AN IMPORTED HEN.|1878-01-12|The Cardigan Observer and General Advertiser for the Counties of Cardigan Carmarthen and Pembroke - Welsh Newspapers Online
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THE ONLY SON.

THE STRANGE CLAIMANT; OR,…

A LESSON FOR ALL.

LADIES' COLUMN.II

AN IMPORTED HEN.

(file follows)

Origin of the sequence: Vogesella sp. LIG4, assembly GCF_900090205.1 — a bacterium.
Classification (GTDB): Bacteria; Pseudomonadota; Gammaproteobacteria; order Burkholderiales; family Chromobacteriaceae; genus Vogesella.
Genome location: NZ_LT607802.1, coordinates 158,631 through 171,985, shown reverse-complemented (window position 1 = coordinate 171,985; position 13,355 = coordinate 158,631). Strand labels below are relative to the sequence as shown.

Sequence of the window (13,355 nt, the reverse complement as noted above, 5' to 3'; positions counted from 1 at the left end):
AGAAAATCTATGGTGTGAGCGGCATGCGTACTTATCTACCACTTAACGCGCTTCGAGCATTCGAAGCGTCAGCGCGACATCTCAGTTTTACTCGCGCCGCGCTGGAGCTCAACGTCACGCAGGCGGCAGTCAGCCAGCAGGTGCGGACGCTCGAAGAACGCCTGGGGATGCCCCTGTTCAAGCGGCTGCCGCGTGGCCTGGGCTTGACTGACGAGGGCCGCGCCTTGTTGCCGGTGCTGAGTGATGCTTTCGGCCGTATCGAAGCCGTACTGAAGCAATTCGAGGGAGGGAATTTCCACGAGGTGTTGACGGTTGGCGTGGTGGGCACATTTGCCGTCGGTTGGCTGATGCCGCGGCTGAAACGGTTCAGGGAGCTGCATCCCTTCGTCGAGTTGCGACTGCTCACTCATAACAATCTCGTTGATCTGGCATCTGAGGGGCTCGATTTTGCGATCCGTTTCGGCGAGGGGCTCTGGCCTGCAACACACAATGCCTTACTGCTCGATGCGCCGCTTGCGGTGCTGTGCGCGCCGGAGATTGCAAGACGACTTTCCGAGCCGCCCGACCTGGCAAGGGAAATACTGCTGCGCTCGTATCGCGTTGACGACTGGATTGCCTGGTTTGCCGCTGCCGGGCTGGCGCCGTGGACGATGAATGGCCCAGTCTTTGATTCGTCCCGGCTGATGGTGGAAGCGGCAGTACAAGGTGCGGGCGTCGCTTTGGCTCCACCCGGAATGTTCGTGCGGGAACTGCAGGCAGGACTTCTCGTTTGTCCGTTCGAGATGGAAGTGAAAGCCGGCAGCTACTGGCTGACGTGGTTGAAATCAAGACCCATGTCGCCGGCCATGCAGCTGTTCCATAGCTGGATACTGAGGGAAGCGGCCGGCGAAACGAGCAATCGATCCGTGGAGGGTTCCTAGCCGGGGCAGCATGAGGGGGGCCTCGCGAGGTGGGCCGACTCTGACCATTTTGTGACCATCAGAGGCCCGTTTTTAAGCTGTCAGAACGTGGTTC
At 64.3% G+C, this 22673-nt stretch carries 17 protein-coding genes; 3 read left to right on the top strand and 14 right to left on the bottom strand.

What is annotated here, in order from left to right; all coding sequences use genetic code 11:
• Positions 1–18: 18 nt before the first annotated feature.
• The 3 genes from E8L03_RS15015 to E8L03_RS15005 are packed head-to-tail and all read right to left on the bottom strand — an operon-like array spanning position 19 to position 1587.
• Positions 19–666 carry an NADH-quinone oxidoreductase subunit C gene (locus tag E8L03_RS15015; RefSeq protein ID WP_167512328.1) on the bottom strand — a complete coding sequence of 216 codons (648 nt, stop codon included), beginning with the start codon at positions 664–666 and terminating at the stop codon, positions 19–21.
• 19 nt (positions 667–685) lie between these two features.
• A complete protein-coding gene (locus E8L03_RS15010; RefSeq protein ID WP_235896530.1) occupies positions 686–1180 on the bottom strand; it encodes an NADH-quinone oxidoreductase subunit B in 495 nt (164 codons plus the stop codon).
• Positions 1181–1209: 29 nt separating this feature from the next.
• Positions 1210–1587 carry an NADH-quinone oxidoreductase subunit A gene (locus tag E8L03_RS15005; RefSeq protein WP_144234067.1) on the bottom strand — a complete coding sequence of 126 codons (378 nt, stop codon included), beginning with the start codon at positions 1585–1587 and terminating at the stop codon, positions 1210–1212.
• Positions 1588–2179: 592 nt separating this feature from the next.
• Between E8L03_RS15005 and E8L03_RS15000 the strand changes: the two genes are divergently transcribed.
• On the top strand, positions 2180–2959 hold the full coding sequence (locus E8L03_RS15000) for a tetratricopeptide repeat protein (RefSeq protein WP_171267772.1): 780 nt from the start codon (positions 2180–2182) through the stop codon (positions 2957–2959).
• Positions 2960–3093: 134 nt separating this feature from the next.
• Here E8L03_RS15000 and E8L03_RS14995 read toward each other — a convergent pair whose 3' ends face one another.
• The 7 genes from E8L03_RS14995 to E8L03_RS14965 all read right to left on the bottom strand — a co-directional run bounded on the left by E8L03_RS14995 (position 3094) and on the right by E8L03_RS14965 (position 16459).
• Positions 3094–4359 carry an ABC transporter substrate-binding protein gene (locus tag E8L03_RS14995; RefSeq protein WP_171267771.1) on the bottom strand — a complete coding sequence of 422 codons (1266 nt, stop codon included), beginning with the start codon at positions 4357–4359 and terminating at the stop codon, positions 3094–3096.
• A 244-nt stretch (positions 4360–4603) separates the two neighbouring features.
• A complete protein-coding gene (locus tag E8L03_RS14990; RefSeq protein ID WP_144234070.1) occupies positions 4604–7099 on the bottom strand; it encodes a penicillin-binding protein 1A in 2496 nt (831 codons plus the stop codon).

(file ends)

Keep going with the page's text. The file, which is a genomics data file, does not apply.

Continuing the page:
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AN IMPORTED HEN. The committee, determined to make the most of the cdd contribution, had decided on putting it up for sale, and a real auctioneer undertook to preside, and to do his best. Imported hen to be sold this day by public auction." The poor old biddy, "white with the snows of many winters," was exposed to view in her cage of wicker, right over the refreshment stall. Two eggs (boiled) taken from the counter were placed in the cage with her Mr. Sanders, the auctioneer, mounted the rostrum pro- vided for him, amid the cheers of the impatient spectators, who fancied they were about to hear the past history and pedigree of this remarkable fowl. He held aloft the caged bird for some minutes, turning it round and about, that all eyes might see and be satisfied. Then, putting it on the stand before him, he took up his hammer, and began. Ladies and gentlemen, I have the ecstatic pleasure of display- ing before you this imported hen-a hen of most rare ana unattainable qualities-a hen that can't be beat, even with a stick, unless you first take her out of the cage—a hen that is supposed to be of the best breed of hens extant—an im-port-ed hen -im-port-ed I 8ay-" If you please, sir," interposed a timid voi e, "where's she imported from ?" Ah replies Mr. Sanders, if I only con- sidered myself at liberty to tell you, I think I may safely say you would be surprised. You've heard of the countries over the sea—California—Kamschatka -Guinea Land-Jericho-well, I don't say she is from any one of them, orwhichothersheis from only I do say you might be surprised. An im-port ed hen Who'll give a bid ? This hen is be sold for the good of the cause. She's a hen that will fetch just what she'll bring, and no mistake -a real, live, jolly, happy old hen. See her laugh A facetious old hen, I tell you. Hear her chuckle! A profitable old hen-is said to have laid fifteen eggs in ten days, and sometimes a good many more. Finest old hen to be found this side of-Poland. Who makes the first bid ?" Half-a-crown"—from a farmer's wife. "Half-a-crown. Thank you, ma'am. Half-a-crown I am bid. Grand old hen! The like of it not to be found outside this cage-fifteen eggs in ten days I-an egg and a half a day! Half-a-crown for the best white hen—the oldest and the wisest. Knows how to lay as many eggs again as a youne and silly pullet—tough and strong-better constitution than hens that are not imported—evidently stands migra- tion well. Look at her! Never suffered from sea- sickness, as our simple hens might suffer; never made a wry face or lost a meal-when she could get it. Grand old hen! Who doubles the bid ?" Five shillings." Five shillings. Many thanks, sir. Here's this beautiful im-port-ed hen going for five shillings. A real, live, white hen. Wbat a chance to possess her!" Seven and sixpence." Seven and sixpence.' Thadk you, Sir Thomas. Only three half-crowns gentlemen, for this beautiful specimen of the feathered tribe! Who'll seize, upon this rare oppor- tunity and bid me another ?" "Ten shillings." Ten and sixpence." Twelve shillings." Twelve and sixpence." Twelve and sixpence. Five half-crowns, gentlemen. Going at twelve and sixpence—the finest fowl in featherdom-lays an egg and a-half a day-as they say—and sometimes probably two and a-half. Here are two boiled eggs laid to-day, gentle- men and ladies-rare hen—very rare hen — going at "Thirteen shillings." Going at thirteen shillings. Who'll eay fifteen? Can't afford to sell an imported hen so cheap—who'll give me fif- teen-" "Fifteen." "Fifteen. Many thanks, ma'am." Sixteen." Seventeen." Seventeen. Thank you, young sir. Seventeen shillings I am bid I for this rare old imported hen—eighteen shillings, thank you, sir—eighteen and sixpence, great thanks. Who-" Twenty shillings." Twenty shillings for this magnificent hen. Now you begin to speak I up, gentlemen. One pound I am bid"for the best im- ported hen to be found on the ground. Going— going at twenty shillings—who'll give me the twenty- five ?—going for the good of its country, a fine old white-feathered domestic bird, the pride of the' poultry-yard; staid and well- mannered worth dozens of your wild young tra-h—going—going Twenty-five." Twenty-five shillings I am bid— j twenty-five. Why, gentlemen, are you going to look on and sec this splendid specimen of live stock thrown away ?—absolutely thrown away ? Going at twenty- five shillings! Make another bid, gentlemen! Think of those poor afflicted soldiers and what not, perhaps this very day lying mangled and bleeding before St. Petersburg or Twenty-six." Twenty-six j thanks — going at twenty-six. This fine, rare, im port ed hen going at Twenty seven. "The gentleman bids twenty-seven. A thousand thanks. Going for twenty-seven shil- lings. Will nobody bid more?" No response. Goin?—going—gone Knocked down to you, Mr. Jones, at twenty-seven shillings. Sold dirt cheap. F-i-n-e im-port-ed hen Given for the pure love of the cause," and Mr. Sanders handed down the caged bird. Put her up again," said Mr. Jones, returning the sum for which he was indebted. Yes, put her up again," shouted the laughing crowd. Again j the white imported ben was put up and sold off at a good price-but not so much aa before. Again the money was paid down, and again the ancient fowl was given back to be resold. For six or eight successive times she was struck off for a few shillings, bringing grist to the bazaar, and producing an amount of fun too great to be estimated. Fifty-six shillings in round numbers did that old white hen pro- duce, and her purchaser was the farmer's wife who had made the first bid. Mrs. Palmerstone bore her prize off in triumph. Some chaffing was being ex- changed b.-otwtien the auctioneer and his friends, when' be suddenly threw himself back with a tragic air, his elevated position enabling him to see what they could not. Spirit of despair! What do I behold cried he. That imported hen again! Can't I get rid of her! I've sold her more than half-a-dozen times already." Put her up again! Put her up! Put her up shouted the mirthful crowd. True enough. Mrs. Palmerstone was bringing back the hen. One of the ladies in the secret had incautiously disclosed to her the truth--that it was old Cart wright's white hen. Saying nothing, but not liking to be laughed at, she brought back the prize aid presented it for the general good. Once more the hen was put up. The room now was in one roar of laughter. Her pur- chaser was a popular clergyman. Knocked down to you, reverend sir," cried the auctioneer;" I'm sure she Ought to bring you luck. But, look here just you stay a bit, Mr; Dawson." The Rev. Mr. Dawson, then carrying off the cage, turned round his laughing face. You bought the hen, you know, sir; that beautiful im-port-ed hen, but you didn't buy the cage. We must put up that." Mr. Dawson, taking out the hen, banded the cage to the auctioneer.-The White Hen, in the Argoty.